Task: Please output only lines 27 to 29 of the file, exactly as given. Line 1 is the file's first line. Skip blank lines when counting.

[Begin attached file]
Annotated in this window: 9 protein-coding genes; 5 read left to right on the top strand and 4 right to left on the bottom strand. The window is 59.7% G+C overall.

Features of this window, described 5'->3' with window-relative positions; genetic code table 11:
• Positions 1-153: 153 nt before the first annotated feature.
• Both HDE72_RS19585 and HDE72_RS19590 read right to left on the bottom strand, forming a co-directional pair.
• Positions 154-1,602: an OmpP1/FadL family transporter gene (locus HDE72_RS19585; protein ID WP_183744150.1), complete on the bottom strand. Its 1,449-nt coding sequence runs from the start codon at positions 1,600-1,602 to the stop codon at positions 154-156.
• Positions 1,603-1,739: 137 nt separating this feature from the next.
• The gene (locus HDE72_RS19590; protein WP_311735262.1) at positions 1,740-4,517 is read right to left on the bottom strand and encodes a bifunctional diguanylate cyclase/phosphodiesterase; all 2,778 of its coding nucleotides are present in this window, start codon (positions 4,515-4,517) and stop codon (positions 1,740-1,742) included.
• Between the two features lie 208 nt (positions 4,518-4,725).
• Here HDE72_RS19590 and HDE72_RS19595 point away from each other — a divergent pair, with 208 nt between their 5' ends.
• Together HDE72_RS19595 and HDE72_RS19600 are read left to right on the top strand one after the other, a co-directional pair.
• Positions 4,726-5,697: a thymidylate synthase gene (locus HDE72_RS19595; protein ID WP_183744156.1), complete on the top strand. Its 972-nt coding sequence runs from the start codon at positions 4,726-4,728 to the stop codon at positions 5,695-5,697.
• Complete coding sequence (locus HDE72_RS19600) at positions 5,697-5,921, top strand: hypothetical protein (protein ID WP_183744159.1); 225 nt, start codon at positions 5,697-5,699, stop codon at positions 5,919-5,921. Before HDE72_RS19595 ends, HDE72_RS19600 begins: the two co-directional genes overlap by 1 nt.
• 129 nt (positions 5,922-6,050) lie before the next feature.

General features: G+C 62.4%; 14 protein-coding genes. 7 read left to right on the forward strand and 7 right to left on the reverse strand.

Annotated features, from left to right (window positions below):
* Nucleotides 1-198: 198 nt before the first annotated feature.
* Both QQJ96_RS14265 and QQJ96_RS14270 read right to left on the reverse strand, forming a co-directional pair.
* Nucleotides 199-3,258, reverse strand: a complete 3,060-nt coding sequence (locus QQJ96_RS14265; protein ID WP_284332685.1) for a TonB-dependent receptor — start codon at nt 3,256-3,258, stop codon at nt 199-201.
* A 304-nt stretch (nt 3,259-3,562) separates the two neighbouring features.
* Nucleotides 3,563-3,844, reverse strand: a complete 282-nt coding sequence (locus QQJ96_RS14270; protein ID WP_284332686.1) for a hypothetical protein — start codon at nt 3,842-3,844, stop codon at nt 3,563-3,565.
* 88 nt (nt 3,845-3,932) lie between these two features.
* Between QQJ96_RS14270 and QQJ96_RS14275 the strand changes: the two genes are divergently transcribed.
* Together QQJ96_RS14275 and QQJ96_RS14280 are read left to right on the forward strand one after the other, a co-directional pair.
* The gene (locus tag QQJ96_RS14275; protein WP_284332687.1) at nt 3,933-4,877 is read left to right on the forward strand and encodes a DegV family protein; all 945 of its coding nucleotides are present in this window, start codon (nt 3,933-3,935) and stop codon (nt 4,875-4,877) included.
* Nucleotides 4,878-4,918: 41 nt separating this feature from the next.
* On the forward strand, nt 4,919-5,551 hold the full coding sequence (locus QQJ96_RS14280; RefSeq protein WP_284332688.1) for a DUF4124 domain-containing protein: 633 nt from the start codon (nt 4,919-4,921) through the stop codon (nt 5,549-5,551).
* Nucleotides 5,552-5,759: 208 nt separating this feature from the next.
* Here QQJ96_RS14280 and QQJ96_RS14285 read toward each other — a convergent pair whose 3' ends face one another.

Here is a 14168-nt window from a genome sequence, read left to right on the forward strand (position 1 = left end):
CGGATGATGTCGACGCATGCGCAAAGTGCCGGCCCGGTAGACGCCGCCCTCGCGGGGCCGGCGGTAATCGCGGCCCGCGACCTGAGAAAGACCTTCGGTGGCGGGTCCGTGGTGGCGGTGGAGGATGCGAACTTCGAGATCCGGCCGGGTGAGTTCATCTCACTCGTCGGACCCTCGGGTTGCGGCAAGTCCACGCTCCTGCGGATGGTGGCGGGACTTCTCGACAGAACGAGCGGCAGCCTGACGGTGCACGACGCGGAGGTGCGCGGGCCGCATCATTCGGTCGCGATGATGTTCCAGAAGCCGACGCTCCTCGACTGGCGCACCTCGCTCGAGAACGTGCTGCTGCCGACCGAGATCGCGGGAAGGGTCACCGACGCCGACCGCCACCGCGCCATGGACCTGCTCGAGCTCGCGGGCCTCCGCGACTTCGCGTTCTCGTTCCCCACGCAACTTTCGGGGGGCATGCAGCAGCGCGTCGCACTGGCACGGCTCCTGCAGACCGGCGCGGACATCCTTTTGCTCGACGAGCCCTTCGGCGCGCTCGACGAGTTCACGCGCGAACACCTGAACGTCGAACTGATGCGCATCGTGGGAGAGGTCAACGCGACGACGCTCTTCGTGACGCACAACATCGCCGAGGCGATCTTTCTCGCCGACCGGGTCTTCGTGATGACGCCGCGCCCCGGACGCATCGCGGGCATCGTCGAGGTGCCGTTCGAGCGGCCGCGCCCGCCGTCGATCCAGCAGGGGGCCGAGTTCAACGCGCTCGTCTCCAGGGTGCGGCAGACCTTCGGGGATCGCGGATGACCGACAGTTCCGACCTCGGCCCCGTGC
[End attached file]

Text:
* Nucleotides 5,552-5,759: 208 nt separating this feature from the next.
* Here QQJ96_RS14280 and QQJ96_RS14285 read toward each other — a convergent pair whose 3' ends face one another.

Here is a 14168-nt window from a genome sequence, read left to right on the forward strand (position 1 = left end):